Renee Cormier, Mother Daughter and Son Book Reviews, Canada
  • If you or your little one have ever been through the best friends-turned-enemies-turn best friends again phase, you’d totally relate to "The Su Su pals"! If not, this is a great book to read and explore and is sure to be laughing riot at home…!!

    Divya Purandar, One Story a Day, India
  • I was pleasantly surprised with how the author has managed to break stereotypical notions in a picture book for young girls.

    Sidika Sehgal, Eurekabookstores, India

Music to our ears!

  • Jha gets to the core of a certain truth about children—their idiosyncracies, politics, joys and anxieties—which most adults have very little access to.

    Somak Ghoshal, Mint Lounge, New Delhi
  • There are picture books for children, and then there are picture books that do more than just tell a story. Two new picture books by Richa Jha attempt to embed lessons in the narrative.

    Asawari Ghatage, Time Out, Bengaluru
  • Writer Richa Jha ties up with illustrator Gautam Benegal in this story and together they charmingly bring out how cool and nice it is to be yourself.

    ArtNavy, Saffron Tree, India
  • We loved the story and its narrative laced with underlying humour, the real-life like characters and their quirks and have read the book many times over and each time there’s something new we discover in the illustration, almost as if it were a “look and find’ adventure of our own!

    Divya Purandar, One Story a Day, India
  • Gautam Benegal, the book’s illustrator, draws them all — monsters, witches and ghouls — and there’s not an inch which isn’t filled with his charming squiggles. Apart from his drawings, what makes The Unboy Boy endearing is its idea that there really is no such thing as un-boy boy or an un-girl girl.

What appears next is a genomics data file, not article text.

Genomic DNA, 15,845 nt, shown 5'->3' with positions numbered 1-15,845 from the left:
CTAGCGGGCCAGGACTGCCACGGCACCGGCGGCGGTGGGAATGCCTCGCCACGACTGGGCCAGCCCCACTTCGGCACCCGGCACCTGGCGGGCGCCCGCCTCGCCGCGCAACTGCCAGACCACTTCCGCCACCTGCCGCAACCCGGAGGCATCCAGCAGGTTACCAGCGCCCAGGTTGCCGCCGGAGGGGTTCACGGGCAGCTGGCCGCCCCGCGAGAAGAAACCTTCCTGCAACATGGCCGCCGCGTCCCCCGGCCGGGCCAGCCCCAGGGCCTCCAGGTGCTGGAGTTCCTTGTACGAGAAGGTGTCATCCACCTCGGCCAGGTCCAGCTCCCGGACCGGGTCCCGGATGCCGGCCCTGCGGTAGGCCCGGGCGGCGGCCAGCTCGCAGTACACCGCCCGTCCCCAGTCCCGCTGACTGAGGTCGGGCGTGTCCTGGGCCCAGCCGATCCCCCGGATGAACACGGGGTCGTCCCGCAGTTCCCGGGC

Kareena N Gianani, Mid-day, India
  • This book, about two best friends, Rhea and Dia, who do everything together. Even do susu together. I can’t tell you how happy this makes me because when I was a child I always envied the way men stood at the urinals and continued a conversation they’d started outside the loo, no sign of embarrassment. So while I’m not sure the Bean and any of her friends will end up sharing a toilet seat, I am blown away by the fact that Richa thought of it and used it. The ultimate test of friendship!

    The Mad Momma, India
  • I was pleasantly surprised with how the author has managed to break stereotypical notions in a picture book for young girls.

    Sidika Sehgal, Eurekabookstores, India
  • ...a great job of demonstrating how Gagan experienced inner conflict with regards to the pressures he felt to be a typical “boy” while still pursuing his own interests. I would highly recommend this book in a classroom setting to facilitate discussions about diversity, gender, and stereotypes.

    Renee Cormier, Africa to America, US